In the pursuit of academic and career success, mastering mathematics is universally recognized as crucial. Yet, for students facing the challenges of undiagnosed dyscalculia, the journey can be difficult.
My decades of experience researching the math learning disability, dyscalculia, leads me to believe that more awareness, diagnosis and intervention are key to unlocking our students’ potential in math.
What is dyscalculia?
Dyscalculia is a neurodevelopmental disorder that leads to persistent difficulties in acquiring number-related skills. Research says that 5–7 percent of students worldwide have dyscalculia. While the prevalence rate of dyscalculia is the same as dyslexia, dyscalculia is proportionately dramatically underidentified.
Individuals with dyscalculia can experience difficulty with critical skills, such as:
- Memorizing math facts.
- Remembering the steps to solve a problem or a sequence of numbers.
- Estimating quantities.
- Performing mental math.
- Accurately judging magnitude, time and speed.
When undiagnosed and untreated, these struggles persist into adulthood, impacting careers and causing day-to-day frustrations.
Early screening and intervention work
We know from research that identifying dyscalculia is critical to helping students get the support they need for math success. Here’s how to recognize those signs in students of every grade band.
Common signs of dyscalculia in elementary, middle, and high school:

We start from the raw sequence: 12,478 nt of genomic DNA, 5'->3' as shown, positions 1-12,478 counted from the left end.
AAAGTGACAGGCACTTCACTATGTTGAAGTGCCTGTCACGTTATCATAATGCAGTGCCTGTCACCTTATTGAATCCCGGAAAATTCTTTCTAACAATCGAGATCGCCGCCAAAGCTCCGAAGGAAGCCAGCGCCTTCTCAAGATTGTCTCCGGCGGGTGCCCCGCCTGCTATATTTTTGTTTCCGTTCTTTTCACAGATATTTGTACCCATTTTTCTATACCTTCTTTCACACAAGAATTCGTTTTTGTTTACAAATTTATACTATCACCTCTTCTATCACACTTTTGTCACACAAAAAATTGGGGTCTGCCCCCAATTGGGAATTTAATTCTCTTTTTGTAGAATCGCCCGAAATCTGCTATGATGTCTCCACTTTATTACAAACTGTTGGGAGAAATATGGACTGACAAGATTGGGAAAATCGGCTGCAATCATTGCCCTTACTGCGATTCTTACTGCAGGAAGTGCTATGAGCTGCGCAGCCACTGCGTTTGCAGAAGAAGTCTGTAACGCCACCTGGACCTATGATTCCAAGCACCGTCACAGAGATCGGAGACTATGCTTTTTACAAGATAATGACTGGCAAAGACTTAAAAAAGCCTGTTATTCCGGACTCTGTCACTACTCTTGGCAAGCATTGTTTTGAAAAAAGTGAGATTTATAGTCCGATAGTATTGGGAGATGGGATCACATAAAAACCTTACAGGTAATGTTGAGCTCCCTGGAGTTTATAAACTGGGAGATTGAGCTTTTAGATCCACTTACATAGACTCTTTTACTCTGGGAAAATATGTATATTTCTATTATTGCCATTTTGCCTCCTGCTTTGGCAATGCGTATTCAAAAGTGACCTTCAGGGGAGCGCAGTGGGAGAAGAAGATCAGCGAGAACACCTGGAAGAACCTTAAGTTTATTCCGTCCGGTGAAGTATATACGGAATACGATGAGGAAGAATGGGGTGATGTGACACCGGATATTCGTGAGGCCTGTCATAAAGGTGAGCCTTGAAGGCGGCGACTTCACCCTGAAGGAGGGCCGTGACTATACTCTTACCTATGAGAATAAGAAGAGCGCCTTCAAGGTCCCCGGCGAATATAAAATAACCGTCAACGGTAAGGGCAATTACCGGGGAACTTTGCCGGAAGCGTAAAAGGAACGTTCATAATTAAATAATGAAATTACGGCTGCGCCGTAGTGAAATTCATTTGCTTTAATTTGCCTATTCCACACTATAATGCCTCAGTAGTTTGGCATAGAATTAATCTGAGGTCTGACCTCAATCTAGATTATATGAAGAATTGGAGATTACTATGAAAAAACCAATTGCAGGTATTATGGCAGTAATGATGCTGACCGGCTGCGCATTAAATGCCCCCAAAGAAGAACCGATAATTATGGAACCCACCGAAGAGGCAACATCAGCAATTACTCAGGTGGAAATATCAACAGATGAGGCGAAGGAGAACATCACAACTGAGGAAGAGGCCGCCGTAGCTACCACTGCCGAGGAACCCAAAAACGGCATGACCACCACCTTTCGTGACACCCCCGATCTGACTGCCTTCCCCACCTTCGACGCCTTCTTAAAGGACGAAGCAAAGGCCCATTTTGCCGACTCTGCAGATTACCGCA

- Elementary school: You may see students having difficulty developing numbers and quantity, problems understanding math operations, and/or using their fingers when counting.
- Middle school: You may notice students are unable to memorize math facts, have trouble remembering math concepts, or have trouble performing mental math.
- High school: You may notice students struggling when working with money or counting change; using a map for directions; or estimating time, volume, or distance as well as traditional math content.
By screening for dyscalculia, educators can “shortlist” students who might need further evaluation to determine if they qualify for a diagnosis—and deliver evidence-based interventions, including (but not limited to):
- Using multisensory methods of instruction and manipulatives.
- Offering additional practice through game-based formats.
- Providing extra time for students to solve problems.
- Using Computer Assisted Instruction (CAI) to facilitate mathematical mastery.
Early screening and intervention provide educators with the data they need to give a student a clear roadmap for future instruction and support.
As an education community, we also need to go a step further than merely raising awareness of dyscalculia. We must advocate for the large segment of students who find math challenging. If our national education system were to emphasize the importance of supporting mathematical development at the same scale as it supports reading development, there would be meaningful and immediate results.
As of October 2023, most U.S. states have enacted dyslexia-related legislation, but the same emphasis has not been placed on dyscalculia. While at least seven states have passed laws regarding math intervention and instruction since 2021, it will require a larger coalition to overcome this challenge.
Supporting struggling math students and those with dyscalculia is an opportunity for us all to create an inclusive environment where students are empowered with the latest information and interventions to be successful in math and in their future careers.